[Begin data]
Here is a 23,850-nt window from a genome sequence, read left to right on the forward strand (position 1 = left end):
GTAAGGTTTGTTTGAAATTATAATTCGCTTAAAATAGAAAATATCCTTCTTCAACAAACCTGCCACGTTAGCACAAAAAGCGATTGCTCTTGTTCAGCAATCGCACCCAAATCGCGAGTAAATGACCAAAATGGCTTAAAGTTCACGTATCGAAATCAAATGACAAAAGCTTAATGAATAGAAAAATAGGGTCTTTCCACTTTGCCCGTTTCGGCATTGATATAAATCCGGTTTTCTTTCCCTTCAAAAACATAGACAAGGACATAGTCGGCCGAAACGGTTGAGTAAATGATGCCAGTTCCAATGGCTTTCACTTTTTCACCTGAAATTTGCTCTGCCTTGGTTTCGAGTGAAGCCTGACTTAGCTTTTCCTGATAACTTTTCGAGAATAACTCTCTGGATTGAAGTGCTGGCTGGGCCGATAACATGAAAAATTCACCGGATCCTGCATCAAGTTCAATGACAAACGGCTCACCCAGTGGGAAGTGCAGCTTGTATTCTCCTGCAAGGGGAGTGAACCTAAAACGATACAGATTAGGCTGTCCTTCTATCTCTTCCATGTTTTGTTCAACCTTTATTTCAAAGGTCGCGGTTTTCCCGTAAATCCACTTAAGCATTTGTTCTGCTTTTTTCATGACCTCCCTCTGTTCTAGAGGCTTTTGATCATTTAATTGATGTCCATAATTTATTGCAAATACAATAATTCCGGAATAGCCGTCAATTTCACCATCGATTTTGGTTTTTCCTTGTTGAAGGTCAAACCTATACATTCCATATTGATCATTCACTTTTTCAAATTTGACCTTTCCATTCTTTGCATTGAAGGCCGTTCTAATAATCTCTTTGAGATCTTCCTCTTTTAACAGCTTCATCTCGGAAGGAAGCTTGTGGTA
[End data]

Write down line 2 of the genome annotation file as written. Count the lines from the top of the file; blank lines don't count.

GTAAGGTTTGTTTGAAATTATAATTCGCTTAAAATAGAAAATATCCTTCTTCAACAAACCTGCCACGTTAGCACAAAAAGCGATTGCTCTTGTTCAGCAATCGCACCCAAATCGCGAGTAAATGACCAAAATGGCTTAAAGTTCACGTATCGAAATCAAATGACAAAAGCTTAATGAATAGAAAAATAGGGTCTTTCCACTTTGCCCGTTTCGGCATTGATATAAATCCGGTTTTCTTTCCCTTCAAAAACATAGACAAGGACATAGTCGGCCGAAACGGTTGAGTAAATGATGCCAGTTCCAATGGCTTTCACTTTTTCACCTGAAATTTGCTCTGCCTTGGTTTCGAGTGAAGCCTGACTTAGCTTTTCCTGATAACTTTTCGAGAATAACTCTCTGGATTGAAGTGCTGGCTGGGCCGATAACATGAAAAATTCACCGGATCCTGCATCAAGTTCAATGACAAACGGCTCACCCAGTGGGAAGTGCAGCTTGTATTCTCCTGCAAGGGGAGTGAACCTAAAACGATACAGATTAGGCTGTCCTTCTATCTCTTCCATGTTTTGTTCAACCTTTATTTCAAAGGTCGCGGTTTTCCCGTAAATCCACTTAAGCATTTGTTCTGCTTTTTTCATGACCTCCCTCTGTTCTAGAGGCTTTTGATCATTTAATTGATGTCCATAATTTATTGCAAATACAATAATTCCGGAATAGCCGTCAATTTCACCATCGATTTTGGTTTTTCCTTGTTGAAGGTCAAACCTATACATTCCATATTGATCATTCACTTTTTCAAATTTGACCTTTCCATTCTTTGCATTGAAGGCCGTTCTAATAATCTCTTTGAGATCTTCCTCTTTTAACAGCTTCATCTCGGAAGGAAGCTTGTGGTA